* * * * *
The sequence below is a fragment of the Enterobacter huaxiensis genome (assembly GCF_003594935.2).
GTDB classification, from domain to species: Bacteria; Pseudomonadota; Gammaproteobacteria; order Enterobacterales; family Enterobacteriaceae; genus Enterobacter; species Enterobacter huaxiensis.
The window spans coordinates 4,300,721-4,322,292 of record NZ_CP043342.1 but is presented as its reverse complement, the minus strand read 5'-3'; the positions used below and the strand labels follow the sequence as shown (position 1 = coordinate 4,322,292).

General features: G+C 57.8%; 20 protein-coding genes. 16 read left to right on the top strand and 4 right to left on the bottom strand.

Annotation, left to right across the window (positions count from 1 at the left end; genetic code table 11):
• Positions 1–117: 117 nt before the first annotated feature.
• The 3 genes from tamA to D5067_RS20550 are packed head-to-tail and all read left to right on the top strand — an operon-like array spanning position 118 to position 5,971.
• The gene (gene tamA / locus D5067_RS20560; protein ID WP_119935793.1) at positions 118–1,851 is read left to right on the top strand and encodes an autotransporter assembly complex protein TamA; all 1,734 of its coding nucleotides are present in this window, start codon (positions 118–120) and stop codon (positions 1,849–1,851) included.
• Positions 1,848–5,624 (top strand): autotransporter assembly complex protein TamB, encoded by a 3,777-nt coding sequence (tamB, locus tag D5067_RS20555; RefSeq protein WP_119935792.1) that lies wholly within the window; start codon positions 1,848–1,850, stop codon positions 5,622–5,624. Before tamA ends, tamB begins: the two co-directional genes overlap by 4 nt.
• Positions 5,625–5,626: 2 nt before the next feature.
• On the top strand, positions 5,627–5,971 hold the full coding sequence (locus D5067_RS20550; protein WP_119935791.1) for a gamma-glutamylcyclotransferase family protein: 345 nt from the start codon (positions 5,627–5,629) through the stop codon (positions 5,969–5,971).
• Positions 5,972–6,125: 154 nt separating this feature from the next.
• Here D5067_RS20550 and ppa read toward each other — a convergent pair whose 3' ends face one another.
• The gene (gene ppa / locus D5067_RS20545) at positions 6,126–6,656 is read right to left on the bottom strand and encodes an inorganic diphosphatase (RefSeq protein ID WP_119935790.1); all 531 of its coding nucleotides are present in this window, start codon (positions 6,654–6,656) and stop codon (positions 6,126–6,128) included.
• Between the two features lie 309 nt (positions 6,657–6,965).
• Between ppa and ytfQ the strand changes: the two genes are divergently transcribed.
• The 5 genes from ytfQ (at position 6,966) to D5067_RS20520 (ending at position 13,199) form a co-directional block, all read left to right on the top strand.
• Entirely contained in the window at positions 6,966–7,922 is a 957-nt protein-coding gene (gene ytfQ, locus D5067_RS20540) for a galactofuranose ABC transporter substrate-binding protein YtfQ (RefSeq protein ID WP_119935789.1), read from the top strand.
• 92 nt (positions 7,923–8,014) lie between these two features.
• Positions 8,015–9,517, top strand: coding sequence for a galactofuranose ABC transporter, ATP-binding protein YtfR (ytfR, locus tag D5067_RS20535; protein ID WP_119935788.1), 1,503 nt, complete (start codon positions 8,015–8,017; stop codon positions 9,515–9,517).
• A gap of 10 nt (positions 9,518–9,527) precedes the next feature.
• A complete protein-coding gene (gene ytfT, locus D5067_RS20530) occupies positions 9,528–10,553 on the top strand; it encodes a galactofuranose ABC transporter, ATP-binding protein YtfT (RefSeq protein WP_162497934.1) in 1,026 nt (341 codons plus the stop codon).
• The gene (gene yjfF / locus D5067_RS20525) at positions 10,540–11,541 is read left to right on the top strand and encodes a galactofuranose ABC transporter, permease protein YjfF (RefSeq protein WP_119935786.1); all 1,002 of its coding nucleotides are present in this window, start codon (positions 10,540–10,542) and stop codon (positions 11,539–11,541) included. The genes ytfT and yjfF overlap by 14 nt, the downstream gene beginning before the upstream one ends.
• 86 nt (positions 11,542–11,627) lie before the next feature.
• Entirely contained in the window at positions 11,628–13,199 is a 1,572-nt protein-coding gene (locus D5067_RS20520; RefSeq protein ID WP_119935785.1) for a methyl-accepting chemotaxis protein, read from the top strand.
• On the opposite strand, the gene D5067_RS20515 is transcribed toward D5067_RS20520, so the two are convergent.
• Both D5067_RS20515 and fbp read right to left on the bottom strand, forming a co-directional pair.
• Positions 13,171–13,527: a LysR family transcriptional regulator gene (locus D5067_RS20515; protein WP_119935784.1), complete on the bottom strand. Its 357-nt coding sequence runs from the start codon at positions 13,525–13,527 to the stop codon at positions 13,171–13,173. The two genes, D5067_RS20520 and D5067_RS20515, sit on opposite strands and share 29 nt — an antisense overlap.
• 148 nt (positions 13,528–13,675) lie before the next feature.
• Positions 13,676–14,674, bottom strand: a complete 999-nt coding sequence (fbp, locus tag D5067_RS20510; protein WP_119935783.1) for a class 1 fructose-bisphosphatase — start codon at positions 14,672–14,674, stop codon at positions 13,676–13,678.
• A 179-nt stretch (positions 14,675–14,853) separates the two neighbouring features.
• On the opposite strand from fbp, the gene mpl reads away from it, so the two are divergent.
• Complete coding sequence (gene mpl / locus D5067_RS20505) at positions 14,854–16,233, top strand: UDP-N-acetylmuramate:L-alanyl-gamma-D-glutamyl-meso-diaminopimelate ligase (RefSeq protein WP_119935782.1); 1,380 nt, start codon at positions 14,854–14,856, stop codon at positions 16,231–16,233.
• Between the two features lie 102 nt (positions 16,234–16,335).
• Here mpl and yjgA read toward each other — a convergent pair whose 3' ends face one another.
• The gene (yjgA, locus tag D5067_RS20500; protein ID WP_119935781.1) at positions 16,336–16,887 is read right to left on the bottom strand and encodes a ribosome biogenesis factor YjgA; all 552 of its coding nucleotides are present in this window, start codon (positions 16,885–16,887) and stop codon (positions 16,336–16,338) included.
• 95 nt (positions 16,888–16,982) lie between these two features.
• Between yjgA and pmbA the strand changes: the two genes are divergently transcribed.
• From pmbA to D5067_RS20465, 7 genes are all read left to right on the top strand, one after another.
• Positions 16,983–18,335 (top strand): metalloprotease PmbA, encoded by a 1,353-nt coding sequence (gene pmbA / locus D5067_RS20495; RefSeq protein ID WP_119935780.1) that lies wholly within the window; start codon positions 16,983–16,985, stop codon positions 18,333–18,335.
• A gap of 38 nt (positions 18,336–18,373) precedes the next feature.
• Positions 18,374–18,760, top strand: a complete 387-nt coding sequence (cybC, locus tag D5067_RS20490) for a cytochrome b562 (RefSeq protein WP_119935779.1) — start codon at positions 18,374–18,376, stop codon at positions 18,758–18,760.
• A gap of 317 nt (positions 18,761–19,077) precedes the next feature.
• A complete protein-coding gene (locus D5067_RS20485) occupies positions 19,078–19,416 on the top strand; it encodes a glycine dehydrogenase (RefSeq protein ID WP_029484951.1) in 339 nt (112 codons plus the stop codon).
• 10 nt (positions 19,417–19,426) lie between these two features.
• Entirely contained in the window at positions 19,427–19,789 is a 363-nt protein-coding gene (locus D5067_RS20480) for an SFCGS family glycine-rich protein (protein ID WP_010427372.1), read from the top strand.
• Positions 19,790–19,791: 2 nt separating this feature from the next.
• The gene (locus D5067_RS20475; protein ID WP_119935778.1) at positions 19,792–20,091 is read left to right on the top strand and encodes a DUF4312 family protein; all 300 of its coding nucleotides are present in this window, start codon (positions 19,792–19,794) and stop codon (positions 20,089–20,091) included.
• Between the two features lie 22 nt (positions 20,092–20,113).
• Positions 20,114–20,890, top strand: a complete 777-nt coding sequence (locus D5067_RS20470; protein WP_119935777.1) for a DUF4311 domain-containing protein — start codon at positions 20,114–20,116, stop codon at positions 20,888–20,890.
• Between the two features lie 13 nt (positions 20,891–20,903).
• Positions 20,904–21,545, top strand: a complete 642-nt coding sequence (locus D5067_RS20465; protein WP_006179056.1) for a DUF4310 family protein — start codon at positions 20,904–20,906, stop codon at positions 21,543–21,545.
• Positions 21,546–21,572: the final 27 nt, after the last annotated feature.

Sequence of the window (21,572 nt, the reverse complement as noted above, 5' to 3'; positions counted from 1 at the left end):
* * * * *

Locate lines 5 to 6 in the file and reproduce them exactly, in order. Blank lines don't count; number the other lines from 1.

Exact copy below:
Annotation, left to right across the window (positions count from 1 at the left end; genetic code table 11):
• Positions 1–117: 117 nt before the first annotated feature.